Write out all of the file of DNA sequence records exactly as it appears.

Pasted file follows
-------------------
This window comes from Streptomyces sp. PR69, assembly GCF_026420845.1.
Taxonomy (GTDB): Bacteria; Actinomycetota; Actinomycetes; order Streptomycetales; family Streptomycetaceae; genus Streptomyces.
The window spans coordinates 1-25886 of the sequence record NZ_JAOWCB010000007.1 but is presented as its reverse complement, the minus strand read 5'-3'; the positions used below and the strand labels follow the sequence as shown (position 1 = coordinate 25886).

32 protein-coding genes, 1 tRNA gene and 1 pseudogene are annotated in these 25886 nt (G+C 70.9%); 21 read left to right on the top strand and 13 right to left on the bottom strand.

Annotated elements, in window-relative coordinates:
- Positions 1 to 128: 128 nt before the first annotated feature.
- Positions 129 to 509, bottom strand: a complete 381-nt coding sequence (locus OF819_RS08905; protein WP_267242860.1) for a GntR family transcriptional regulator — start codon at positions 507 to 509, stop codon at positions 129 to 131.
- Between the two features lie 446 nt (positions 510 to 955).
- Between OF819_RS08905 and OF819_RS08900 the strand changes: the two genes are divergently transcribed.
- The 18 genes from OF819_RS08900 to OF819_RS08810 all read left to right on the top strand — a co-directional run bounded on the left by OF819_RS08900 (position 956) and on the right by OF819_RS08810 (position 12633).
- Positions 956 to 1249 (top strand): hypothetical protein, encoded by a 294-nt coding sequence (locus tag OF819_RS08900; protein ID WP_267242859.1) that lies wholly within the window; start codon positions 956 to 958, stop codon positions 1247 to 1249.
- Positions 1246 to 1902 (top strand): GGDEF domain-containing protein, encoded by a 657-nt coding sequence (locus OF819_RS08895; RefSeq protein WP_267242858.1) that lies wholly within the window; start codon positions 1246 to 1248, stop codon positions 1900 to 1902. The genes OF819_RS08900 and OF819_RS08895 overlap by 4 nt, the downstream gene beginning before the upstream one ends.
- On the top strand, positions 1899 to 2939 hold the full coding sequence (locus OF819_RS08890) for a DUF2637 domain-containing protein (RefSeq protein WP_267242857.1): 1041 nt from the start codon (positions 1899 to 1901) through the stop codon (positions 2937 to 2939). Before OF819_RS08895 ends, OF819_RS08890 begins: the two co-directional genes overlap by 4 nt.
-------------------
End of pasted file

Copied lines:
This window comes from Streptomyces sp. PR69, assembly GCF_026420845.1.
Taxonomy (GTDB): Bacteria; Actinomycetota; Actinomycetes; order Streptomycetales; family Streptomycetaceae; genus Streptomyces.
The window spans coordinates 1-25886 of the sequence record NZ_JAOWCB010000007.1 but is presented as its reverse complement, the minus strand read 5'-3'; the positions used below and the strand labels follow the sequence as shown (position 1 = coordinate 25886).

32 protein-coding genes, 1 tRNA gene and 1 pseudogene are annotated in these 25886 nt (G+C 70.9%); 21 read left to right on the top strand and 13 right to left on the bottom strand.

Annotated elements, in window-relative coordinates:
- Positions 1 to 128: 128 nt before the first annotated feature.
- Positions 129 to 509, bottom strand: a complete 381-nt coding sequence (locus OF819_RS08905; protein WP_267242860.1) for a GntR family transcriptional regulator — start codon at positions 507 to 509, stop codon at positions 129 to 131.
- Between the two features lie 446 nt (positions 510 to 955).
- Between OF819_RS08905 and OF819_RS08900 the strand changes: the two genes are divergently transcribed.
- The 18 genes from OF819_RS08900 to OF819_RS08810 all read left to right on the top strand — a co-directional run bounded on the left by OF819_RS08900 (position 956) and on the right by OF819_RS08810 (position 12633).
- Positions 956 to 1249 (top strand): hypothetical protein, encoded by a 294-nt coding sequence (locus tag OF819_RS08900; protein ID WP_267242859.1) that lies wholly within the window; start codon positions 956 to 958, stop codon positions 1247 to 1249.
- Positions 1246 to 1902 (top strand): GGDEF domain-containing protein, encoded by a 657-nt coding sequence (locus OF819_RS08895; RefSeq protein WP_267242858.1) that lies wholly within the window; start codon positions 1246 to 1248, stop codon positions 1900 to 1902. The genes OF819_RS08900 and OF819_RS08895 overlap by 4 nt, the downstream gene beginning before the upstream one ends.
- On the top strand, positions 1899 to 2939 hold the full coding sequence (locus OF819_RS08890) for a DUF2637 domain-containing protein (RefSeq protein WP_267242857.1): 1041 nt from the start codon (positions 1899 to 1901) through the stop codon (positions 2937 to 2939). Before OF819_RS08895 ends, OF819_RS08890 begins: the two co-directional genes overlap by 4 nt.